After the Fire: London Churches in the Age of Wren, Hooke, Hawksmoor and Gibbs
‘London was but is no more!’ In these words diarist John Evelyn summed up the destruction wrought by the Great Fire that swept through the City of London in 1666. The losses included St Paul’s Cathedral and eight-seven parish churches (as well as at least thirteen thousand houses).
In After the Fire, celebrated photographer and architectural historian Angelo Hornak explores, with the help of his own stunning photographs, the churches built in London during the sixty years that followed the Great Fire, as London rose from the ashes, more beautiful – and far more spectacular – than ever before. The catastrophe offered a unique opportunity to Christopher Wren and his colleagues – including Robert Hooke and Nicholas Hawksmoor – who, over the next forty years, rebuilt St Paul’s and fifty-one other London churches in a dramatic new style inspired by the European Baroque.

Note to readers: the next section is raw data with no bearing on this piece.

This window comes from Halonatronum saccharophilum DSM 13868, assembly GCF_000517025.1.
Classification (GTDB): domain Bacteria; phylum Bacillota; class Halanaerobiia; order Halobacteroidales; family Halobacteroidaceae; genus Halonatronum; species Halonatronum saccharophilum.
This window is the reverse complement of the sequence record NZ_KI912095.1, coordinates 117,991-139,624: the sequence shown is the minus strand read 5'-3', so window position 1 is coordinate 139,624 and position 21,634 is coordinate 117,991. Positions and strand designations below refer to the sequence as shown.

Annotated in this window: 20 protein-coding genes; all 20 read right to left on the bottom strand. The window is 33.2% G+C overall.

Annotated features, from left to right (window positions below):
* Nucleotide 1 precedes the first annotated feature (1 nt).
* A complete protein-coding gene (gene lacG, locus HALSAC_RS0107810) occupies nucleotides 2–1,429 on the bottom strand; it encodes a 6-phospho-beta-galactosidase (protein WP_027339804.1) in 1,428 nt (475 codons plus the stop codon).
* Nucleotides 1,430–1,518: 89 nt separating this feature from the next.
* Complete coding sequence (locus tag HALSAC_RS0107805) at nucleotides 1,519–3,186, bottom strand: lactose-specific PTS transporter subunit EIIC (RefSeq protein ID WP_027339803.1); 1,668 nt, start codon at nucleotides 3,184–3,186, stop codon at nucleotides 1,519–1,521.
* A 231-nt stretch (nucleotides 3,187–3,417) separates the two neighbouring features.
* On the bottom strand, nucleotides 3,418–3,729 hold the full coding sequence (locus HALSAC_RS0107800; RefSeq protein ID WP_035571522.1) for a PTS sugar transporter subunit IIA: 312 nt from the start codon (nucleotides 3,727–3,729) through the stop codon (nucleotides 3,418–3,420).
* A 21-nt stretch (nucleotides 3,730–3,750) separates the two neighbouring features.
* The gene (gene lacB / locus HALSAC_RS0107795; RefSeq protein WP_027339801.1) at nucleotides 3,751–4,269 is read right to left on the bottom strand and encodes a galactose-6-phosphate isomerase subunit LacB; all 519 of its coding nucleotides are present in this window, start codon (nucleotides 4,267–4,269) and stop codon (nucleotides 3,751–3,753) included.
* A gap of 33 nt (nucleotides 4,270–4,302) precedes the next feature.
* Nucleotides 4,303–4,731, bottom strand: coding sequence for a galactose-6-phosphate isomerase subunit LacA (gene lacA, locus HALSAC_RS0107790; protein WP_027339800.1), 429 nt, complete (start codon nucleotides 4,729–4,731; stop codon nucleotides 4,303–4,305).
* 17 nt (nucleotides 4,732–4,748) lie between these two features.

Forty-five years after the Fire, the Fifty New Churches Act of 1711 gave Nicholas Hawksmoor the scope to build breathtaking (and controversial) new churches including St Anne’s Limehouse, Christ Church Spitalfields and St George’s Bloomsbury.
By the 1720s the pendulum was swinging away from the Baroque of Wren and Hawksmoor, and it was James Gibbs' more restrained St Martin-in the-Fields that was to provide the prototype for churches throughout the English-speaking world - especially in North America – for the next hundred years.
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